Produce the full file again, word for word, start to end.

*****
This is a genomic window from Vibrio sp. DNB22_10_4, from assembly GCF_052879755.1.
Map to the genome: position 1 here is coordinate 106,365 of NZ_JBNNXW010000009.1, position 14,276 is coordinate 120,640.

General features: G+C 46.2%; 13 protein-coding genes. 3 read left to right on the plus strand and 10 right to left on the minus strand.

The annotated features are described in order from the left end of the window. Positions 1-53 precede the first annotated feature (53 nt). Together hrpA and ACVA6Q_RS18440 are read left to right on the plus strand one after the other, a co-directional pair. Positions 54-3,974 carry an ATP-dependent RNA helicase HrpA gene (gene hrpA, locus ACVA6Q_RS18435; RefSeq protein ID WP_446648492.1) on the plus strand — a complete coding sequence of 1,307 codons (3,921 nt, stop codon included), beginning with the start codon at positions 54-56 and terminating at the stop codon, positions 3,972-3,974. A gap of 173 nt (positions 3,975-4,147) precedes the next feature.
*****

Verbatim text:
This is a genomic window from Vibrio sp. DNB22_10_4, from assembly GCF_052879755.1.
Map to the genome: position 1 here is coordinate 106,365 of NZ_JBNNXW010000009.1, position 14,276 is coordinate 120,640.

General features: G+C 46.2%; 13 protein-coding genes. 3 read left to right on the plus strand and 10 right to left on the minus strand.

The annotated features are described in order from the left end of the window. Positions 1-53 precede the first annotated feature (53 nt). Together hrpA and ACVA6Q_RS18440 are read left to right on the plus strand one after the other, a co-directional pair. Positions 54-3,974 carry an ATP-dependent RNA helicase HrpA gene (gene hrpA, locus ACVA6Q_RS18435; RefSeq protein ID WP_446648492.1) on the plus strand — a complete coding sequence of 1,307 codons (3,921 nt, stop codon included), beginning with the start codon at positions 54-56 and terminating at the stop codon, positions 3,972-3,974. A gap of 173 nt (positions 3,975-4,147) precedes the next feature.